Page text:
Kendrick Lamar: "This is the rapture. This is God comin' back."

Kendrick Lamar Predicts A Biblical Rapture In New Extended Interview

by Scott Heins
April 28, 2015 10:52 PM

Kendrick Lamar Reveals 'TPAB' Influences, Tour Plans, Favorite MC + More In Twitter AMA

In what’s surely his most searching, enlightening interview since The New York Times weighed his clarity with their grey scale, Kendrick Lamar has opened in a Mass Appeal cover story about the nascent glory To Pimp A Butterfly, his work ethic, and which song he would have loved to get a Tupac feature on, if it had only been possible.

“You know when the beat switches on “The Blacker The Berry”? I’d have [Pac] go off over that, and tone it all the way down, but in his aggressive tone, man,” Lamar told MA, admitting that Tupac’s ability to rap jarring truths in a warm, inviting tone was one of his greatest artistic assets. In a series of answers, the Compton MC assured fans that every part of TPAB–every last bit of symbolism, narrative shift and reference–was carefully planned out over a span of years. “Nothing is a coincidence,” K dot smirks when asked about his lines in “Hood Politics,” his interviewer suggesting that we might someday see a candidate Kendrick run for office.

The extended piece only grows the scope of TPAB, revealing more of Kendrick’s intentions behind the sprawling record. “[W]hen you really break down the album, it’s not only for blacks. I have just as equal people outside of my culture understanding the album,” Lamar said. “This album is more about deciding what you’re gonna do with your fame and your fortune. [Is it] for negative or for positive reasons?”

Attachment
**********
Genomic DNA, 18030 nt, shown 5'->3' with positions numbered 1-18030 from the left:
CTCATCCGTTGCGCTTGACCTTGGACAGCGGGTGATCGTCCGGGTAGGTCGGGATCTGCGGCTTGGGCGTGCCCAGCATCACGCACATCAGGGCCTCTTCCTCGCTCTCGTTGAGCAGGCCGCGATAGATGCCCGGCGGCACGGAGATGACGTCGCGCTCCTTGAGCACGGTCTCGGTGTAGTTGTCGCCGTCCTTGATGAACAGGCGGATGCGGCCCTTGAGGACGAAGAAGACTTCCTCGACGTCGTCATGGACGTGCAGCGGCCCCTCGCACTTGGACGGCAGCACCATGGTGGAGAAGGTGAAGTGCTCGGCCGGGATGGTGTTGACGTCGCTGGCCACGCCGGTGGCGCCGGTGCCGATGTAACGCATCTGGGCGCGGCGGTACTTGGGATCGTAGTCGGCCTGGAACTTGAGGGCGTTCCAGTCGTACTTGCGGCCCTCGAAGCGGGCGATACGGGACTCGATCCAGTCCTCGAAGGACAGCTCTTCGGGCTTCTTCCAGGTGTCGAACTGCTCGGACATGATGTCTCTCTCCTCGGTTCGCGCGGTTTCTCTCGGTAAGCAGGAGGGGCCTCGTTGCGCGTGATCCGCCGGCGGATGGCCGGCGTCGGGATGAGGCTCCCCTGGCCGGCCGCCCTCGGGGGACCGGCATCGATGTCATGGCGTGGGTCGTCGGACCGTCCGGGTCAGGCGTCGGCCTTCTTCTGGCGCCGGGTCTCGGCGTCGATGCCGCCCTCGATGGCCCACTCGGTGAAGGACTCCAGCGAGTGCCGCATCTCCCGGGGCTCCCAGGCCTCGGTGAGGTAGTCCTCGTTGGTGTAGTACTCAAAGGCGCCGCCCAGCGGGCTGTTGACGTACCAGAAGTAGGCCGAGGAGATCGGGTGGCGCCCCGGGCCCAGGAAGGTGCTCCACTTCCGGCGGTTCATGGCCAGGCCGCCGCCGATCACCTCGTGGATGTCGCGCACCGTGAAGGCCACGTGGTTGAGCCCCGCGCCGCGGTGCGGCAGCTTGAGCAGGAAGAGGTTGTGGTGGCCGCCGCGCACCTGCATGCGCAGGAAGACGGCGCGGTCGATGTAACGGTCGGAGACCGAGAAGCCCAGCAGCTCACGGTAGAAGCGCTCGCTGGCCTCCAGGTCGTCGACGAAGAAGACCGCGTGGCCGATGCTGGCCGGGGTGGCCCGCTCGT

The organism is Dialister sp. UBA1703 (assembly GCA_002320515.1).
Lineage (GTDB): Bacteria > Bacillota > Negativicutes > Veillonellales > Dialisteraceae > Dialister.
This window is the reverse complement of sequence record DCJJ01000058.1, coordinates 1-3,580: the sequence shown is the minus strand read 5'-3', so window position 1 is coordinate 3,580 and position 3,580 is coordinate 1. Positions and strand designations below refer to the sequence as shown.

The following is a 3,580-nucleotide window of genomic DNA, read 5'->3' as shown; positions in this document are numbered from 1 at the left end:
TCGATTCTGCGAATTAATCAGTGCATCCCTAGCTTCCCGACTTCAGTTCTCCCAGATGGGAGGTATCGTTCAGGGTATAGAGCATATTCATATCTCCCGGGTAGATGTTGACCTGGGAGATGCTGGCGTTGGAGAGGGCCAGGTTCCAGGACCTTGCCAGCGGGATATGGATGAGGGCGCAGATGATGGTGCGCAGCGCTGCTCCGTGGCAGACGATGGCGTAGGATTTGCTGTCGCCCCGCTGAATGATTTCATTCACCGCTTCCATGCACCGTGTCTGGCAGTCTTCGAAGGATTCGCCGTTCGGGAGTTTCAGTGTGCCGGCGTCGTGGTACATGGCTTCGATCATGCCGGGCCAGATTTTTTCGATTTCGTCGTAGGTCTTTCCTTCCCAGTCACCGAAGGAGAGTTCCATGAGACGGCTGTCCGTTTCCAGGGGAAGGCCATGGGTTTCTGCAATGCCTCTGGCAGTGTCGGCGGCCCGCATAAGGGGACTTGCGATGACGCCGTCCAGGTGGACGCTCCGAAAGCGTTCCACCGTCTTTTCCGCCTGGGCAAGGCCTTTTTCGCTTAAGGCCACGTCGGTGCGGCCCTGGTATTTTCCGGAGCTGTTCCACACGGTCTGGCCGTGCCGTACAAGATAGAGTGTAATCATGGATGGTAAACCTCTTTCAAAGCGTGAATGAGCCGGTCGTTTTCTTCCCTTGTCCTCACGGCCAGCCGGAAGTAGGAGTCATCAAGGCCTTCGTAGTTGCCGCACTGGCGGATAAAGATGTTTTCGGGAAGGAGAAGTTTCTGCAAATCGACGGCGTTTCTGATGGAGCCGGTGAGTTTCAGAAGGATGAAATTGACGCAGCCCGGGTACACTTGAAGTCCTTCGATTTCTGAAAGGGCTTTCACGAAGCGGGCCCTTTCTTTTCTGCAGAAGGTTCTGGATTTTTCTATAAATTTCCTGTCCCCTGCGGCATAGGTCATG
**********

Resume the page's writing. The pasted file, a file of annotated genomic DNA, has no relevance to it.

But what’s certainly the most startling portion of the interview comes about once the subject of rebellion is broached:

Do you think a violent rebellion like Pac was suggesting in the interview soundbites at the end of TPAB could happen?

Once the true rebellion happens, there’s no going back. It’s like war with two enemy ’hoods; it basically never ends. And I think it’s enough frustration in the world now if something crack off on a major, major, major scale, it’s gonna be destruction. I’m talkin’ ’bout through the whole world. This is the Rapture. This is God comin’ back and you’re hearin’ the horns and the skies crackin’ open. You dig what I’m sayin’? They puttin’ chips in people’s bodies now, y’know? So with that being said, hopefully it’s more about us as people sayin’, “Enough is enough,” and educating the next man with some wisdom that I have or that you have, and makin’ it a collabo thing where we can all benefit from it in a positive way. Rather than takin’ it out in full rage, like we want to — like I want to, like he want to, like she want to. If we can deal with it like that, then that’ll be a plus on our end. But, if we decide we don’t, then you know what drama that brings.

The Christian prayers of repentance that run through Good Kid, m.A.A.d. City are as clear as day, and earlier this year Lamar told Billboard in plain terms: “We’re in the last days, man — I truly in my heart believe that.” Now, the rapper has made it plain that he’s yes, indeed, prepared for the apocalypse. Read more of the Mass Appeal interview here.

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